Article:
That said, the way combat works now renders such philosophical discussions moot.

~J

#### kurja

• Captain
• Posts: 504
##### Re: hit probability and movement
« Reply #6 on: December 08, 2011, 07:23:23 am »
Right, but my point is that we've already got a fundamentally unrealistic situation—the target remains motionless during the attacker's entire turn, and for that matter the attacker's team's entire turn. This proposal would end up with us acting as if the target is stationary part of the time (if you move or shoot at something else, the target will still be in the same square in the same posture when you finish), but acting as if it's moving at other times (when the attack gets the target-moved penalty). The end result doesn't feel any more realistic to me.

That said, the way combat works now renders such philosophical discussions moot.

~J

For me the turn-based combat system is a presentation of a reality (albeit a virtual, fictious one) where events occur simultaneously, as they would in the real world, it's just the represantation that happens to be turn-based; viewing it any other way would deny player's immersion in to the game world. To that effect, we already have reaction fire, allowing action during the opposition's turn which is a huge step away from purely turn based action.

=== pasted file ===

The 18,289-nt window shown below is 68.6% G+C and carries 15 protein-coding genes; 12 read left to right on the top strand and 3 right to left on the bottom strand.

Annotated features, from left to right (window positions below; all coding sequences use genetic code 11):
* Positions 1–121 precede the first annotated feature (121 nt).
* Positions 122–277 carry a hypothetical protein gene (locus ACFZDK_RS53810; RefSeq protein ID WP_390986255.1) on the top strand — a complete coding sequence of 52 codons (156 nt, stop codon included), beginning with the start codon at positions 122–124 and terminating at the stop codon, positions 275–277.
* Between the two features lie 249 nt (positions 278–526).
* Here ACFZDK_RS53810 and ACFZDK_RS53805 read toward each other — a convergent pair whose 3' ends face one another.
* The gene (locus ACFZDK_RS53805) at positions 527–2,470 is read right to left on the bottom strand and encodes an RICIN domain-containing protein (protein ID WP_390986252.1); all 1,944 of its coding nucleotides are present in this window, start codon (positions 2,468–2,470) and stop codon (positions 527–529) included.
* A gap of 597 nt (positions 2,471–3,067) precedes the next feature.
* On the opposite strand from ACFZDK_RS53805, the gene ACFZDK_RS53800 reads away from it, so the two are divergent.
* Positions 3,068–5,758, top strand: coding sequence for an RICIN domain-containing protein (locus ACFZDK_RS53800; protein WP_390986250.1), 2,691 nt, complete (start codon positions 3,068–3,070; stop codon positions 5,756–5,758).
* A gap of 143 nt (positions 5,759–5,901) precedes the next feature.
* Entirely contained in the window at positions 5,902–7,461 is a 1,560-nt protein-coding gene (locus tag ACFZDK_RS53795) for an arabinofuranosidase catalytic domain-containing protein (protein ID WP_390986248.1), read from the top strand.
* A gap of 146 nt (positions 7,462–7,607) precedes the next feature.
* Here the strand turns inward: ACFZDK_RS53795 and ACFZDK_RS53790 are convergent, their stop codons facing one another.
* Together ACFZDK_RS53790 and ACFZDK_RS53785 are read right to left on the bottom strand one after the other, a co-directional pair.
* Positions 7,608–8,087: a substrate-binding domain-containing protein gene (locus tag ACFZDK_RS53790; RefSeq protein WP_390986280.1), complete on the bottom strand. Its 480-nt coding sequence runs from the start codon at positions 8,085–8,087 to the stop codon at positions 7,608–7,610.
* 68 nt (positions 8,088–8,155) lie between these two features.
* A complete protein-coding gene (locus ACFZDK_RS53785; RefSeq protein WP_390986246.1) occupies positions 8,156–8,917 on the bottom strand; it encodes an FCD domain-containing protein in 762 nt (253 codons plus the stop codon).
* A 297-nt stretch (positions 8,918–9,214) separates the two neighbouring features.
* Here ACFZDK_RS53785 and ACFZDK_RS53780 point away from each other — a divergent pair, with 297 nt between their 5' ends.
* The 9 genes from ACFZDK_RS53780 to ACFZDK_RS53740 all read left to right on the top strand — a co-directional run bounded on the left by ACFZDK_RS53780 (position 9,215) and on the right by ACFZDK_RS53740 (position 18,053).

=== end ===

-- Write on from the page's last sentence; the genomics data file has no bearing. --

As a side note I recall that in the original x-com, movement during the opponent's turn was also possible (when a soldier panicked). Seeing it was possible to move, I always wondered why soldiers and aliens alike would not take cover when under fire if they had TU's left, even simply crouch when unexpectedly shot at - or turn to look where the fire came from, if a fellow combatant nearby just recieved a hit.

But then of course it's just a game and not a hard simulation of reality, if you take my meaning, and like any game it's to be taken for what it is and to be played by it's rules which are what they are.

Moot or not, now it's said